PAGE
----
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Ransomware: Too Profitable to Go Away

Ransomware: Too Profitable to Go Away

By Charles Cooper

If enterprises needed another reminder to protect themselves against ransomware, this spring’s WannaCry outbreak ought to have served as their proverbial wake-up call.  

WannaCry was a global coordinated ransomware attack against tens of thousands of private and public sector organizations around the globe. It overwhelmed defenses with a zero-day vulnerability stolen from the NSA.

Meanwhile, the number of organizations victimized by ransomware tripled between the first and third quarters of 2016 alone with attackers holding their victim’s data hostage in return for payment.

All this has taken place within a relatively short time. The first wave of modern ransomware started in the middle of the last decade in Russia with the appearance of GPCode (also called PGPCoder), a Trojan that dropped a text file demanding payment into infected files. New strains of ransomware soon migrated west across Europe and then, throughout the rest of the world.

Starting in 2015, the focus shifted as ransomware attackers concentrated on business targets, rather than individuals. Last year was a breakout year for ransomware heists as attackers raked in an estimated $1 billion from victim organizations.

The most common type of ransomware used nowadays is called crypto-ransomware, which seeks to encrypt personal data and files. The other type — known as locker ransomware — locks up the victim’s computer entirely.

A vivid example of the havoc ransomware can wreak came in February 2016 when attackers seized control of the computer network at Hollywood Presbyterian Medical Center, in Los Angeles. The malware prevented employees from accessing any medical records stored electronically. Administrators eventually complied with the demands and paid a ransom of about $17,000 in bitcoins in order to regain access to the hospital’s computer systems.

It was a victory for the bad guys but hardly an exception. Although law enforcement authorities argueagainst paying ransom, as many as two-thirds of ransomware victims are believed to comply with the demands of their attackers.

Blocking and Tackling

The average ransomware attack last year netted $1,077, a 266 percent increase from 2015. Meanwhile, security experts expect further attacks given the proliferation of underground forums where criminals can buy easy-to-deploy ransomware toolkits.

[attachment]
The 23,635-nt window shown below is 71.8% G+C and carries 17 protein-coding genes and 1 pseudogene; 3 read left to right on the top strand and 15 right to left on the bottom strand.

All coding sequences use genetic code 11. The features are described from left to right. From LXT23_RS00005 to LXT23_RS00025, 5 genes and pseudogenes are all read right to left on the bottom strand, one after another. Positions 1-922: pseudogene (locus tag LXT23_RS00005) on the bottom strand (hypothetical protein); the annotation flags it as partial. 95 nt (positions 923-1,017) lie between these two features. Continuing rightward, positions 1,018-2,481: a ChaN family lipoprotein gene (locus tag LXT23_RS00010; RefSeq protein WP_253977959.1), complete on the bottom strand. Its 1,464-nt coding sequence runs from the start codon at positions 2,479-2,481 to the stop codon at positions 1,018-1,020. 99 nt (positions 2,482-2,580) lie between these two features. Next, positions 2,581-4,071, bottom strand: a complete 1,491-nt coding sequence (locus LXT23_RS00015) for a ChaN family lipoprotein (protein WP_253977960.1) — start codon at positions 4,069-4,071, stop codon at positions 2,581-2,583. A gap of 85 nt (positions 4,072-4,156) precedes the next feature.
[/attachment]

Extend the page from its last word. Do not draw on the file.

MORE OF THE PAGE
If your company depends on uninterrupted access to critical data, the onus falls on you to take preventive measures and block ransomware threats before they paralyze the organization.

This is largely a matter of basic blocking and tackling. Defending against exploit-based infection scenarios involves a multilayered defense strategy with web and email filtering solutions and intrusion prevention systems that mitigate the threat of ransomware-laden emails.

No software is bulletproof. Unfortunately, many organizations still fail to patch their software with regular maintenance updates. The justifications vary, but negligence gives cybercriminals the incentive to continue to launch ransomware attacks. In addition to patching regularly, administrators can whitelist their software applications to help  prevent their users’ computers from installing anything that's not approved by IT.

Also, it’s smart to make regular backups a part of any disaster recovery plan before the next ransomware attack comes. In fact, NIST recommends adopting a regimented backup schedule and then making redundant copies of backups stored in different physical and offline locations. That way there’s no connection for the ransomware to reach any backup data.

Charles Cooper has covered technology and business for the past three decades. All opinions expressed are his own. AT&T has sponsored this blog post.